With oil production plunging in Venezuela and Iran, tension in the Middle East at its highest point in years, and the threat of further outages in Libya, why are oil prices not trading higher?
Even price volatility has been rather low, a surprising feature of a tight market rife with geopolitical risk. Brent crude has been stuck between a relatively narrow range of $70 to $75 per barrel for more than a month, despite all the turmoil.
Furthermore, even the back end of the futures curve has barely budged, trading between $60 and $65 per barrel. At the same time, the front end of the curve has moved into steep backwardation – when near-term contracts trade at a premium to longer-dated futures. Backwardation is typically associated with a tight oil market – essentially, traders are willing to pay a premium for oil today relative to deliveries six or twelve months out.
What does all of this mean? “The recent movements in the oil price complex indicate some deep dislocations between the physical and futures markets and in market expectations about current and future oil market fundamentals,” the Oxford Institute for Energy Studies (OIES) wrote in a new report.
Last year, the oil market saw the opposite situation occur. The back end of the curve rose in anticipation of a tighter market while the near-term futures suggested the market was well-supplied, OIES noted. That discrepancy was sorted out when a wave of supply came online from OPEC+, the U.S., and the Trump administration gave surprise waivers to Iran. The end result was a crash in prices.
How will the gap in expectations be resolved this time around? “If 2018 is a good guide, the price level will eventually increase to reflect the current tightness in the physical market,” OIES said. The significant outages in Venezuela and Iran, the oil contamination problems in Russia, the potential for disruptions in Libya and the slowdown in the U.S. shale industry all point to increasing tightness. The big question is how and when Saudi Arabia will respond. Riyadh is very reluctant to see a repeat of 2018 when prices crashed following production increases. This time around Saudi Arabia will err on the side of letting the overly tighten, although the OPEC+ group has adopted a “wait-and-see” approach, putting off a decision until the June meeting (which may even get pushed into July). That way, OPEC+ officials will have more data on how U.S. sanctions are affecting production in Iran and Venezuela, and events surrounding the U.S.-China trade war will also become clearer.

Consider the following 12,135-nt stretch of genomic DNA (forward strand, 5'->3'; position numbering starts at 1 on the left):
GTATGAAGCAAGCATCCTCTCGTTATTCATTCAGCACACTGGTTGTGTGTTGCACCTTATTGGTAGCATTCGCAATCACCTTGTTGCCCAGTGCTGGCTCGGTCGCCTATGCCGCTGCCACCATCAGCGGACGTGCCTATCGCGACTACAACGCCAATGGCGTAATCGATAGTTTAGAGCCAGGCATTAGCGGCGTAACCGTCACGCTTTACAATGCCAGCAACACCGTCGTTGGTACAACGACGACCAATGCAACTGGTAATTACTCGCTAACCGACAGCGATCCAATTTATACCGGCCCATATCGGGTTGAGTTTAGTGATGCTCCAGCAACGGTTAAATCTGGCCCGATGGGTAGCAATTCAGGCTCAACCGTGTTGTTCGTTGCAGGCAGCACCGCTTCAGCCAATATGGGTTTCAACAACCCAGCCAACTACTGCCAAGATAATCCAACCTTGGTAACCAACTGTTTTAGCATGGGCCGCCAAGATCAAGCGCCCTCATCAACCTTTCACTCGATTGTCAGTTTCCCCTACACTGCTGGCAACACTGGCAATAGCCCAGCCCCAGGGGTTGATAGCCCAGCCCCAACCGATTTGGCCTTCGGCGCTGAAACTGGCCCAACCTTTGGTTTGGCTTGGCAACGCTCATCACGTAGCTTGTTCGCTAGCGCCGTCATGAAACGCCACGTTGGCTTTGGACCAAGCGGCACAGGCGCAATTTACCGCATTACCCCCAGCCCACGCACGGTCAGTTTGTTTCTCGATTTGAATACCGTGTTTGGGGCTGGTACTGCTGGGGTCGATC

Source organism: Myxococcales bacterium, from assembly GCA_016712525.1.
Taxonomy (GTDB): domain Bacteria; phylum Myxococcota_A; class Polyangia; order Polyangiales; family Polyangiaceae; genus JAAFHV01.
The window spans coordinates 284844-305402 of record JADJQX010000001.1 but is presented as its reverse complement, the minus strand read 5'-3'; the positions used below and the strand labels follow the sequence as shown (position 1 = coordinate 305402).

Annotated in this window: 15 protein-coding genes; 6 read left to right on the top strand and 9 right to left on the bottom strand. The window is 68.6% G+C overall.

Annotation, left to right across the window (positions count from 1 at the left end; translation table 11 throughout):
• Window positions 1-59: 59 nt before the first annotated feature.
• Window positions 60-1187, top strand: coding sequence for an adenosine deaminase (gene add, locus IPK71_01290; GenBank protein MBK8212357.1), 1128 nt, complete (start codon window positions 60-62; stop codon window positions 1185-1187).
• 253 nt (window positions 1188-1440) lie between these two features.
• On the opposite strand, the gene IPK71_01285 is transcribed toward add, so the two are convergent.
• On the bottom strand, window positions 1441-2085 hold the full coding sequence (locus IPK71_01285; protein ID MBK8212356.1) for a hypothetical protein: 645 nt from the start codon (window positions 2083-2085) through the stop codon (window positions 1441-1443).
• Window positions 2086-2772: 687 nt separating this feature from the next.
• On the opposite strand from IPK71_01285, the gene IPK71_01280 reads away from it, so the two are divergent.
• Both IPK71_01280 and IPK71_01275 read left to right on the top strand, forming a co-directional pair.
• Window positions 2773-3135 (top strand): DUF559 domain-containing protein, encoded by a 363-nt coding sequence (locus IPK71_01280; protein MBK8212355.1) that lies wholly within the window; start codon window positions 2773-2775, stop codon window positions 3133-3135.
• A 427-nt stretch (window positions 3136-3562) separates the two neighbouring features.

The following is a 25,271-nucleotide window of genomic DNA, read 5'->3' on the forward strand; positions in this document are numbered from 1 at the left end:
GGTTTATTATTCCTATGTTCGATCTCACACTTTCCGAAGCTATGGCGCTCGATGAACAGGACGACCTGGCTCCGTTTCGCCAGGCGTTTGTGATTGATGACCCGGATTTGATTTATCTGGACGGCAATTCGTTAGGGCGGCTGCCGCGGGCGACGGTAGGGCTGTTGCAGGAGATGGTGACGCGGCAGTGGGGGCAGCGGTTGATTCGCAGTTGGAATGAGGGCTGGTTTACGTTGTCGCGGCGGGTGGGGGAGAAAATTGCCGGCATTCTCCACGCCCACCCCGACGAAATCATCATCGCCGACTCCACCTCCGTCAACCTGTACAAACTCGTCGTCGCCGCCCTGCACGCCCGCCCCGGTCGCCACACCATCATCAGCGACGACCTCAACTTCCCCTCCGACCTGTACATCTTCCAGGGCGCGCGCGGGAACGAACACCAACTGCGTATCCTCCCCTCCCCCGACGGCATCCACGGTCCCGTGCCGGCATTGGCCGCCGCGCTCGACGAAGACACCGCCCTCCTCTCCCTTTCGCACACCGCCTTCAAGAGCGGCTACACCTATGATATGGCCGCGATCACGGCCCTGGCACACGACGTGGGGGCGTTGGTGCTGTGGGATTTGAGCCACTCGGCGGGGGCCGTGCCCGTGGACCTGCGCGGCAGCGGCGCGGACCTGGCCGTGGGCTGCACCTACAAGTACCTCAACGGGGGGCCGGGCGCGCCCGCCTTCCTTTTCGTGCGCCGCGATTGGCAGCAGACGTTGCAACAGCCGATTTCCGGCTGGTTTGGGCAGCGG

However, the wait-and-see strategy carries risks. “The challenge though is that rather than being resolved, most of the uncertainties (both on the supply and demand side) will only intensify in coming months,” OIES warned.
Supply outages are already at multi-year highs of about 3 mb/d and could rise further. While OPEC+ can compensate for such a large volume of disrupted output, outages cloud the supply/demand picture and make it difficult to plan. In any event, if OPEC+ burns through spare capacity, that in of itself can drive up prices and volatility, even if every barrel knocked offline is accounted for.
However, the biggest source of uncertainty is on the demand side. The U.S.-China trade war threatens global growth at a time when economic indicators are not looking great. Ultimately, a downturn would drag down prices.
OIES lays out a few scenarios. If OPEC+ sticks with the cuts, Brent prices could rise by $5 per barrel in the second half of 2019 relative to the first half, topping $77 per barrel later this year. If they add supply back onto the market by eliminating “over-compliance,” Brent may stay at around $70. If they exit the agreement entirely prices could fall as low as $60.
Adding to the confusion, OIES included some pricing forecasts that incorporated an economic downturn. A gloomier economic outlook combined with an ill-timed exit from the OPEC+ agreement could send prices down to $50.
Ultimately, OIES argues, there is a rather large gap in expectations between the bulls and bears. The bullish case rests on supply outages and OPEC+ sticking with its cuts, while a more bearish scenario sees turmoil within the OPEC+ coalition, forcing a premature exit from the deal. Adding to the downside risk is the possibility of an economic slowdown. The difference between these two outlooks is significant.
As such, the current state of low volatility, which hinges on assumptions about the steady hand of Riyadh, may not last.
“The extent of dislocations in expectations and the challenge of navigating in the current foggy conditions indicate that the oil market is set for a very bumpy ride,” OIES concluded.